The Wyoming Republican Party’s formal decision to turn against U.S. Rep. Liz Cheney raises the option for her to run as a Republican in the general election. This would be a rare opportunity to show the state the benefits of an open primary system like we have in 21 other states, and what it could do for Wyoming’s political and economic health.
A year ago, the Wyoming Republican Party took the unusual step of censuring Cheney, and in early February the Republican National Committee took similar action. Now, the Legislature is taking action in an attempt to further hamper Cheney’s chances in the Wyoming primary by making it harder for voters to change party affiliation on election day. Former President Donald Trump has endorsed the measure, Senate File 97 – Change in party affiliation.
The state GOP is not simply putting its thumb on the scale, it is stepping on it. But the party’s position gives Cheney all the justification she needs to shift the contest to the general election.
I welcome such a move. For years I’ve opposed Wyoming’s primary system, where the 43% of voters who do not identify as Republican are effectively disenfranchised from participating in how they are represented. It has led to an increasingly insular political culture, where a handful of party elites decide what is best for the state, and then use the party apparatus to get what they want. That hardly looks like what the Founding Fathers had in mind.
Cheney has a chance to show the state what an open primary system looks like, by challenging Harriet Hageman to a contest where they both make their case to the whole state. And while Hageman probably won’t like it, she would have a hard time arguing that she doesn’t want to face the judgment of all Wyoming’s voters. If Hageman complains, Cheney merely needs to ask, “What are you afraid of?”
Furthermore, there is nothing Hageman can do to stop it. All Cheney needs is a $200 filing fee and 4,025 signatures. She won’t need to change her political beliefs and can still identify as Republican. She can stand behind her conservative rating of 96% (the same as Wyoming’s U.S. Sen. Cynthia Lummis, and eight points higher than Sen. John Barrasso) and her record of voting with President Trump 93% of the time (which is four points higher than Barrasso’s).
I understand that moving the contest to the general election would have a strategic advantage to Cheney, although that’s not why I favor such a move. Cheney will likely have an easier time winning votes from the 43% of Wyoming who identify as Democrat or independent than those who vote in the Republican primary. Furthermore, Republicans who do vote in the general election are 15% more moderate than their primary counterparts, according to information from the firm Catalyst.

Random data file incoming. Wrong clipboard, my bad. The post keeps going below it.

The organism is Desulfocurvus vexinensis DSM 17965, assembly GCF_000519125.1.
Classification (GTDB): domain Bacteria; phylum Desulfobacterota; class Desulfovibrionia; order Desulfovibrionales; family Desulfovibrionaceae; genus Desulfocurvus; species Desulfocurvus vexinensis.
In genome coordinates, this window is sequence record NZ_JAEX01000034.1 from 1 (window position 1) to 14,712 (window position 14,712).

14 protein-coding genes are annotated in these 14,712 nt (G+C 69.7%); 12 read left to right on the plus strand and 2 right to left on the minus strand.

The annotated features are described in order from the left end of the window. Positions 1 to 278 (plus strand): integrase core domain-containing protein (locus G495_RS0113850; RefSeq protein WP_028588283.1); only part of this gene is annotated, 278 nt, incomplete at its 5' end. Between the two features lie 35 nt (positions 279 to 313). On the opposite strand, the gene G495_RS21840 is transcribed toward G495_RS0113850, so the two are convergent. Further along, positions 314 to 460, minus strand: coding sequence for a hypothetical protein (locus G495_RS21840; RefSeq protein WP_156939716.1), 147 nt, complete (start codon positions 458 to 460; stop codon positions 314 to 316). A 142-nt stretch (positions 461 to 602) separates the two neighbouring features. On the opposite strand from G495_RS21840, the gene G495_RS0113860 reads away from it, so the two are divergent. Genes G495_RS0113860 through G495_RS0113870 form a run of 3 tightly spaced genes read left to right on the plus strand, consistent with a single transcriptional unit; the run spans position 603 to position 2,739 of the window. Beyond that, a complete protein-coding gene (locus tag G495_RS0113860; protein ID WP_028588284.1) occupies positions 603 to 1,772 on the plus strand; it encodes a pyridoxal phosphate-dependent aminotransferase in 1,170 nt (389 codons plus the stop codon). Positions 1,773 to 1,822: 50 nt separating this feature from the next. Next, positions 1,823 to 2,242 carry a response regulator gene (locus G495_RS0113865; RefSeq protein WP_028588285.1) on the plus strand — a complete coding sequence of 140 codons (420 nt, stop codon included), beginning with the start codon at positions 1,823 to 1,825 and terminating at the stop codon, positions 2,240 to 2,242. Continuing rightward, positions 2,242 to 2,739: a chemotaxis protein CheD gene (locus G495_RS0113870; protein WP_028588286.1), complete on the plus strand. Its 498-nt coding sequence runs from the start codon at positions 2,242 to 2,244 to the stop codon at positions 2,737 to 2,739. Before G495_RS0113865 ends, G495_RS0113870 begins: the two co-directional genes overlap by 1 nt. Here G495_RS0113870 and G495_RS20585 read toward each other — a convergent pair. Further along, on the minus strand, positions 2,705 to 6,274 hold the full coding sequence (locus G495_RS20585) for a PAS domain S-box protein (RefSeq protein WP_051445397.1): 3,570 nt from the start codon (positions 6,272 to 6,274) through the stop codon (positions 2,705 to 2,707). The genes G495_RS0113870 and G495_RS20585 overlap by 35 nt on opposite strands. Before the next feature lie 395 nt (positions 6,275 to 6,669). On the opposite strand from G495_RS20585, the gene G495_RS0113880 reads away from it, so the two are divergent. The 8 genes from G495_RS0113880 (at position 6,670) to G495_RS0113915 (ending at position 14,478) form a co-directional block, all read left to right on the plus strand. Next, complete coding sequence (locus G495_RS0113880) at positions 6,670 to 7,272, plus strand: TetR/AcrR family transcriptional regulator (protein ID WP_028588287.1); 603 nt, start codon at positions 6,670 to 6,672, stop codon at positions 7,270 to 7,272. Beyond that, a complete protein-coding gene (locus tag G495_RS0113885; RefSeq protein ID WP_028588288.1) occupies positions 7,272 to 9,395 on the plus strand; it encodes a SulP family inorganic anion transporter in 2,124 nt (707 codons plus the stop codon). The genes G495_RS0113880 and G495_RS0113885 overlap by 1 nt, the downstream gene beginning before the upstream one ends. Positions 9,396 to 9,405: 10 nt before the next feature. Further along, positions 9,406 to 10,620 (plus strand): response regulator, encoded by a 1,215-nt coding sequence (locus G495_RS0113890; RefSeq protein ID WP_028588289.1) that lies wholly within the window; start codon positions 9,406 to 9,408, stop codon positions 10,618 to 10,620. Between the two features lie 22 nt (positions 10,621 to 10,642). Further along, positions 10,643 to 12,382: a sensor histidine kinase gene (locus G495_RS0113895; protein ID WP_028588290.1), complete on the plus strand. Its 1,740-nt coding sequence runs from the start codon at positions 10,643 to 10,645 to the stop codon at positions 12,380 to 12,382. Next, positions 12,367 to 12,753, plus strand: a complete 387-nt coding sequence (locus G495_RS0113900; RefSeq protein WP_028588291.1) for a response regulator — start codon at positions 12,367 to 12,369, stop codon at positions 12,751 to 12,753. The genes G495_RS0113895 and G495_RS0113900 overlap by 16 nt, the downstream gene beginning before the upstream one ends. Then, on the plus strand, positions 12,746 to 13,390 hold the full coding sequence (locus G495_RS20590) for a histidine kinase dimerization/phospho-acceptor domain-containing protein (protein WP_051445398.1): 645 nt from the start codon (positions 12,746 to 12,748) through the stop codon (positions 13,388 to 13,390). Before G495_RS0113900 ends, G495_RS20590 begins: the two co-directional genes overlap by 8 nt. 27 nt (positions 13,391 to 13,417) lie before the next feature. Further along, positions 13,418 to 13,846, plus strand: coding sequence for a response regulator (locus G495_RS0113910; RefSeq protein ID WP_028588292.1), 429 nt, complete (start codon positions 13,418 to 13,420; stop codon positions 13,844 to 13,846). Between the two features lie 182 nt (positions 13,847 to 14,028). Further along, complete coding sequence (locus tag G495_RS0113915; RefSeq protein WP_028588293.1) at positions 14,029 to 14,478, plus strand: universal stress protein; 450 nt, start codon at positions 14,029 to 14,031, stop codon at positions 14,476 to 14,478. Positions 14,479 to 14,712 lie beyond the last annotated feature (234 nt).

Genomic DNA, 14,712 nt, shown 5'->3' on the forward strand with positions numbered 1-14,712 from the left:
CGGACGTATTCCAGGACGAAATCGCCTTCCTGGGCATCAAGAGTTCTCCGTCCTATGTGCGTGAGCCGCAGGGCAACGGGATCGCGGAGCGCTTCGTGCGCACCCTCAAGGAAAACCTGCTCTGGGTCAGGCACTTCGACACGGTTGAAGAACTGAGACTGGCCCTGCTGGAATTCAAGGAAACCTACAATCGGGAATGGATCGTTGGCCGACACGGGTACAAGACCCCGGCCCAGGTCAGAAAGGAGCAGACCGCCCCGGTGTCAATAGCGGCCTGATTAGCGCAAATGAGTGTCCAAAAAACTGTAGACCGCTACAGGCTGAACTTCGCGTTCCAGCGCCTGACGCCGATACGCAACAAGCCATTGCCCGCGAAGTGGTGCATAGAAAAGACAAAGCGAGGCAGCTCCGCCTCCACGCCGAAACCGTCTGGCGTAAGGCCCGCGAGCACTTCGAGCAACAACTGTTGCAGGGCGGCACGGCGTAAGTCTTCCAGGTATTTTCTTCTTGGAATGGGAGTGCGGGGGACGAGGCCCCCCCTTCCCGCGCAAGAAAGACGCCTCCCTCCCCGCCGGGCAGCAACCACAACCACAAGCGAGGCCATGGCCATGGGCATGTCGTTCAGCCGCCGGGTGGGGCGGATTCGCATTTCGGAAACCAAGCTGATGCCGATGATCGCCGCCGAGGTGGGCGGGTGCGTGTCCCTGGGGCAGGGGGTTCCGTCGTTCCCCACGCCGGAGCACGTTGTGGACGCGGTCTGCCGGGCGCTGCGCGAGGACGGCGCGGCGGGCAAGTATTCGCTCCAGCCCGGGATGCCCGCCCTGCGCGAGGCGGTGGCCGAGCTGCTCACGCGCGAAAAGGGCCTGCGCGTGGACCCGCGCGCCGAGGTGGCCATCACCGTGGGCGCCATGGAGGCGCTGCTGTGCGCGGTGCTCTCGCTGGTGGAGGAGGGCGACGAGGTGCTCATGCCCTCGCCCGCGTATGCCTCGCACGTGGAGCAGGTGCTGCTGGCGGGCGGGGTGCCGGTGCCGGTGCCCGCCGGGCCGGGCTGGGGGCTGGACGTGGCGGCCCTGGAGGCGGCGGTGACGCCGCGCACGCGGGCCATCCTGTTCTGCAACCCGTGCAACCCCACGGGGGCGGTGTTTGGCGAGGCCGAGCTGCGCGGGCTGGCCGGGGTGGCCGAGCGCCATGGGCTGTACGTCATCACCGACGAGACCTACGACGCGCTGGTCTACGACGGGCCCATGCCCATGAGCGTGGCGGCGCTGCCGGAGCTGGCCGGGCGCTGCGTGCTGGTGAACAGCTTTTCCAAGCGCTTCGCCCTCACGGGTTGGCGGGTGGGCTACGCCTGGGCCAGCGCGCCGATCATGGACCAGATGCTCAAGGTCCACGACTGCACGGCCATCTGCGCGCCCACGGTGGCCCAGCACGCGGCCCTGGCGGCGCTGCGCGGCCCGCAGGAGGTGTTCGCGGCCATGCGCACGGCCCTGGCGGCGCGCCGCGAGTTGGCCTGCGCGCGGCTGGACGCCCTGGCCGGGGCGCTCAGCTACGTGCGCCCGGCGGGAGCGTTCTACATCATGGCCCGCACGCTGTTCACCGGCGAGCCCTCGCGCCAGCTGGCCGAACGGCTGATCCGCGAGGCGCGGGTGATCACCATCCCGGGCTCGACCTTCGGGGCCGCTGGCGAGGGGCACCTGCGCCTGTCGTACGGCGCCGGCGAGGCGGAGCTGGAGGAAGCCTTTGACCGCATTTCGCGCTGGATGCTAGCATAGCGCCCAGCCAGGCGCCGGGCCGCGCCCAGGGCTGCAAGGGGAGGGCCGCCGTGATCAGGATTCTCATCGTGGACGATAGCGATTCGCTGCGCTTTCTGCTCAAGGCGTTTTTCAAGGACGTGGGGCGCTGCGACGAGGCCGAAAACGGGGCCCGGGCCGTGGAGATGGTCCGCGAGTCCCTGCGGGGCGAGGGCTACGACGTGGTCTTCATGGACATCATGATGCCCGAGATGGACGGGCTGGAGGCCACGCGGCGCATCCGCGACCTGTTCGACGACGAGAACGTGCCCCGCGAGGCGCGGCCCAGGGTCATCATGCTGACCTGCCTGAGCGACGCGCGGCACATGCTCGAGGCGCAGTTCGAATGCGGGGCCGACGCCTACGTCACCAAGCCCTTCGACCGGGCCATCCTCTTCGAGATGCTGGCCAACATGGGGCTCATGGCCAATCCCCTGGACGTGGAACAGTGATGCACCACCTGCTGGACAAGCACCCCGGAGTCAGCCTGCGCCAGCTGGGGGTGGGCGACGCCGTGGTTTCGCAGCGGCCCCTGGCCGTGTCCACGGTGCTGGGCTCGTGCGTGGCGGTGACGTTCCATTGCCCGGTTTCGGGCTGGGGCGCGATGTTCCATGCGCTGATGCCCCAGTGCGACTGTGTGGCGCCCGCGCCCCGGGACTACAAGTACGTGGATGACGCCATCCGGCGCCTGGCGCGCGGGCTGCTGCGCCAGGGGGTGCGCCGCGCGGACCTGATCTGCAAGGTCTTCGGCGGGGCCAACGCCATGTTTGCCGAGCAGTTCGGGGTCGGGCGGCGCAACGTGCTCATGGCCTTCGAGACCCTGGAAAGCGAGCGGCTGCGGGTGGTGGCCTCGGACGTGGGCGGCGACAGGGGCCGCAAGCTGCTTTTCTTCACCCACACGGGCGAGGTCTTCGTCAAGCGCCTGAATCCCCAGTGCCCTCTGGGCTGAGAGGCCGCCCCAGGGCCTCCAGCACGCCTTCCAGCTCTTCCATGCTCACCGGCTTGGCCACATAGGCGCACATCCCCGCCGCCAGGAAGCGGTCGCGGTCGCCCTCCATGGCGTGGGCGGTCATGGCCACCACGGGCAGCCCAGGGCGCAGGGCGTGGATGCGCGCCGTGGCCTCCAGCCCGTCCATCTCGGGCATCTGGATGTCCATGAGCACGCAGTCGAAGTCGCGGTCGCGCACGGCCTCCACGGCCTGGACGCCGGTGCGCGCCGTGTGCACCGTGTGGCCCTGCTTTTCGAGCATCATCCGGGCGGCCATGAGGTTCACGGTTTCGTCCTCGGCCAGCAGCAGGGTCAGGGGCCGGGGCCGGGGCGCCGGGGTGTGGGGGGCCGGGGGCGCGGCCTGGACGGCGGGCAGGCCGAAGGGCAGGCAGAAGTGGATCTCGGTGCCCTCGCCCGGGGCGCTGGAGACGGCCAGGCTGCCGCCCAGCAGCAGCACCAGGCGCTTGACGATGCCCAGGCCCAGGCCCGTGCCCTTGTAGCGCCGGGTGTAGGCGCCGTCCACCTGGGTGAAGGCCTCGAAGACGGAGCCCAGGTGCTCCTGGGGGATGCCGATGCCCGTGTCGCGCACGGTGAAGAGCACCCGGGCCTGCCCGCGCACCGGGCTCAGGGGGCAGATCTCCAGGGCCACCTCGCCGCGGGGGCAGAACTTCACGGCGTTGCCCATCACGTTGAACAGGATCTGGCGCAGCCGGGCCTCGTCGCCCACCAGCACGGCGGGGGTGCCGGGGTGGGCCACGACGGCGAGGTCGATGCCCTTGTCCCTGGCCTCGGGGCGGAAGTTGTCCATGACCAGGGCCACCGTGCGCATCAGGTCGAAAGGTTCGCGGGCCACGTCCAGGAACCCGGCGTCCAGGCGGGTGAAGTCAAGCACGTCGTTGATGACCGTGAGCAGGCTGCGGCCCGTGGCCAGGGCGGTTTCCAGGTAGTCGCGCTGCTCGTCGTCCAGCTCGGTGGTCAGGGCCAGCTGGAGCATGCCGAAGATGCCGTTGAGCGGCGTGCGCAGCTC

Cheney would also benefit from the state’s 33,000 college and university students, who vote more moderate than Republican primary voters. Disbursed throughout the state during the summer primary, they are hard to reach, hard to energize and frequently not living in the precinct where they are registered to vote. But by November, those same students are concentrated on campus, where get-out-the-vote efforts, establishing on-campus precincts and employing traditional activation efforts are easier.
Of course, in so doing Cheney would upset the GOP and some Republican voters. But those people are not going to vote for her anyway. Their wrath comes at no cost. Meanwhile, voters would get a taste of how an open primary might work in Wyoming.
The GOP has overplayed its hand this year, showing many Wyomingites that our current system is no longer healthy for Wyoming. Today the state’s Republican Party acts more like the politburo than a political party.
The effect has been a narrowing of ideology and a viciousness to how Wyoming candidates vie for public office. I’d like to believe that the bulk of Wyoming is tired of the nastiness that has become normal in our state politics — when candidates never face the judgment of the whole state and are free to turn their backs to nearly half of Wyoming. But this vanishes if Cheney challenges Hageman to a statewide race.
To win, each would need to appeal to all Wyoming families: Republicans, Democrats and unaffiliated alike. That feels like a refreshing change.
If Cheney and Hageman are required to make their case to the entire state, the Wyoming GOP elites will hate it because the power shifts to the voters. But to me, that looks a lot more like democracy.